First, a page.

While young candidates may not pay much attention to retirement benefits, plan changes have had a dramatic effect across the state. Four years ago, a measure passed in San Jose reduced benefits for all city employees. The result was catastrophic enough that the city soon reversed the reduction.
“There was a mass exodus from San Jose PD,” said Barcelona, of the California Statewide Law Enforcement Association. “The department lost 400 qualified, trained police officers and couldn’t fill positions. … You cannot expect people to do a dangerous, life-threatening job for the same benefits as those who do not face danger or death while working.”
The ‘CSI’ factor
Getting the jump on the few remaining candidates before others means making an effort unlike many departments have made in recent memory.
None of the valley departments have gone as far as those in Beverly Hills and Santa Cruz, which despite having some of the most sought-after positions are offering $10,000 to $20,000 signing bonuses for lateral transfers.
Hiring at Indio Police Department isn’t lagging to the point that such extravagant financial incentives are needed, Sgt. Marshall said, but the agency is sure to emphasize the educational opportunities and new technologies officers will have access to during pre-graduation visits to police academies.
Desert Hot Springs police is working to expedite its background checks in hopes of catching new recruits before any other department reaches out to them.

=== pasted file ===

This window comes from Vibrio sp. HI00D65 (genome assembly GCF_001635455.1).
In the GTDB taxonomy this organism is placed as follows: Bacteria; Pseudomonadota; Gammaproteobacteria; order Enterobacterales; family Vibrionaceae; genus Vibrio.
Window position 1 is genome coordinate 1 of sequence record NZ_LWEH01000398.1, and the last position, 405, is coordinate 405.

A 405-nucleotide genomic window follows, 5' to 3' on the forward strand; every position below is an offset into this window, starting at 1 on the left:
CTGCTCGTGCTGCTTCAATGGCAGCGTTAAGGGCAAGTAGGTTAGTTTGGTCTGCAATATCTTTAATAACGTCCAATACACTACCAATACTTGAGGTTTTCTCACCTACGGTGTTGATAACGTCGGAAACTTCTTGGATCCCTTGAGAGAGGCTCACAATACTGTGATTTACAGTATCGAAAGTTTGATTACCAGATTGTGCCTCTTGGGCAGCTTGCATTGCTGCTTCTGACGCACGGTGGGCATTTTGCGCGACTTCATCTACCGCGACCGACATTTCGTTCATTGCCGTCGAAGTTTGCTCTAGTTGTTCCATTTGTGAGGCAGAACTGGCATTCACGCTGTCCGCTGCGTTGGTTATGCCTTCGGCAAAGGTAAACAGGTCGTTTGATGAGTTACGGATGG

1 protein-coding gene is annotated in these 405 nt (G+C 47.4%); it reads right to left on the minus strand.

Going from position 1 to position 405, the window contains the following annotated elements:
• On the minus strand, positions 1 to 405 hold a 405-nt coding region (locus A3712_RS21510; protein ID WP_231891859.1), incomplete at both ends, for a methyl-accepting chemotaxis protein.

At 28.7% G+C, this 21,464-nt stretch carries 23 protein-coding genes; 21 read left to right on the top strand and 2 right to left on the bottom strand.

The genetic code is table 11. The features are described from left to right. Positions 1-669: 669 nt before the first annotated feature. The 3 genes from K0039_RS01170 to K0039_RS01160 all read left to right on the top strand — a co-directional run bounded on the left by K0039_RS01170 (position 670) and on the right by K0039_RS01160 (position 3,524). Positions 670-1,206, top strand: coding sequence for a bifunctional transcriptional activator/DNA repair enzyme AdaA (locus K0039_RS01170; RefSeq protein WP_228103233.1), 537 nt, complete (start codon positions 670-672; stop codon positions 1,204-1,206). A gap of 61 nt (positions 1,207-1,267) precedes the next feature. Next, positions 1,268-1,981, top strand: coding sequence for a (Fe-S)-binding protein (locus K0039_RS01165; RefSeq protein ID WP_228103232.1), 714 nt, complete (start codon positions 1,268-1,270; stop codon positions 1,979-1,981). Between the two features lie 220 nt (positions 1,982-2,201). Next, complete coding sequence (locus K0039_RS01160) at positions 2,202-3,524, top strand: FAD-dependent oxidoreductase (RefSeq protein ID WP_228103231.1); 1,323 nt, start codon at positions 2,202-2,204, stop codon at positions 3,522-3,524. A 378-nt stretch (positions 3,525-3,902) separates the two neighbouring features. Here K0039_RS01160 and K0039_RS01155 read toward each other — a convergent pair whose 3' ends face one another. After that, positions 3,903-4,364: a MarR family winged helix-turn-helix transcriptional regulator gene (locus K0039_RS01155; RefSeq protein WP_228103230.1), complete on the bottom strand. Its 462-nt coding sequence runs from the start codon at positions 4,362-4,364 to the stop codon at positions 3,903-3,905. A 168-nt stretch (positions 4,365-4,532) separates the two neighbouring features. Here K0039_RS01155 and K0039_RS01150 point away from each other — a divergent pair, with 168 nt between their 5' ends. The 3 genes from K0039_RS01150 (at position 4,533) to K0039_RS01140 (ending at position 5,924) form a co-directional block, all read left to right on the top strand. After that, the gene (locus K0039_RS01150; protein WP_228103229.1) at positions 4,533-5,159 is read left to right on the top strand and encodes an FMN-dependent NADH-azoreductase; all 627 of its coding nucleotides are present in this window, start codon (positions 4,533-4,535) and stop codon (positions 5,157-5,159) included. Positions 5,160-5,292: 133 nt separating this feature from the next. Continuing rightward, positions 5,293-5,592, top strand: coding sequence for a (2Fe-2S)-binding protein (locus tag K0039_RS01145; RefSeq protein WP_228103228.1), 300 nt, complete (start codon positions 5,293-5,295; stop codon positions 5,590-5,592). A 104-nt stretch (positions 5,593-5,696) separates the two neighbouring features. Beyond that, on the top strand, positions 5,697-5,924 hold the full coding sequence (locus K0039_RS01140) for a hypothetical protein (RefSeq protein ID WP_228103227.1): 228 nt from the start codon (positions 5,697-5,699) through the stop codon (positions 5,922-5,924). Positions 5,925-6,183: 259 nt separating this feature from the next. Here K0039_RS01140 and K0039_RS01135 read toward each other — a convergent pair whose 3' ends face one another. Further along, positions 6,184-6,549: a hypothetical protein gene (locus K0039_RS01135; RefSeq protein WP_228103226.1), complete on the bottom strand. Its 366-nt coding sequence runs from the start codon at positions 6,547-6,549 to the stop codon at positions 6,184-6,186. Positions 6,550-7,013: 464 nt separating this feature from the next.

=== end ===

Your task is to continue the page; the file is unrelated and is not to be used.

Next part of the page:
“Maybe if we offer them a job first … even though they really want to work for (another department), they think they don’t want to turn it down in case they don’t get the job somewhere else,” Chief Mondary said.
Many of those who are still willing to do a dangerous job for lesser benefits are still lacking in the eyes of the departments who need them, he added.
The glamorization of police work perpetuated by TV shows such as “CSI” and “Law and Order” has created a new problem among a new generation of recruits — a lack of competence in basic skills such as writing reports and communicating effectively with community members, law enforcement officials said.
“Our candidates think from a young age ‘I get to drive a car fast and make arrests and that’s all I need to do,” Mondary said. “We struggle with that. We get people who would be very good on the street and then they can’t write and they’ll end up getting themselves terminated for it.”
The department works with local high schools, colleges and new hires who are struggling with these aspects of the job, but some simply lack the technical skills to cut it as a police officer.
Even in this time of desperation, Mondary said he’s still looking for the best and brightest for his department — a person who can remember the moment that inspired a passion for law enforcement like Buduan’s memory of that bullet.
“I don’t just want an officer, I want the officer,” Mondary said.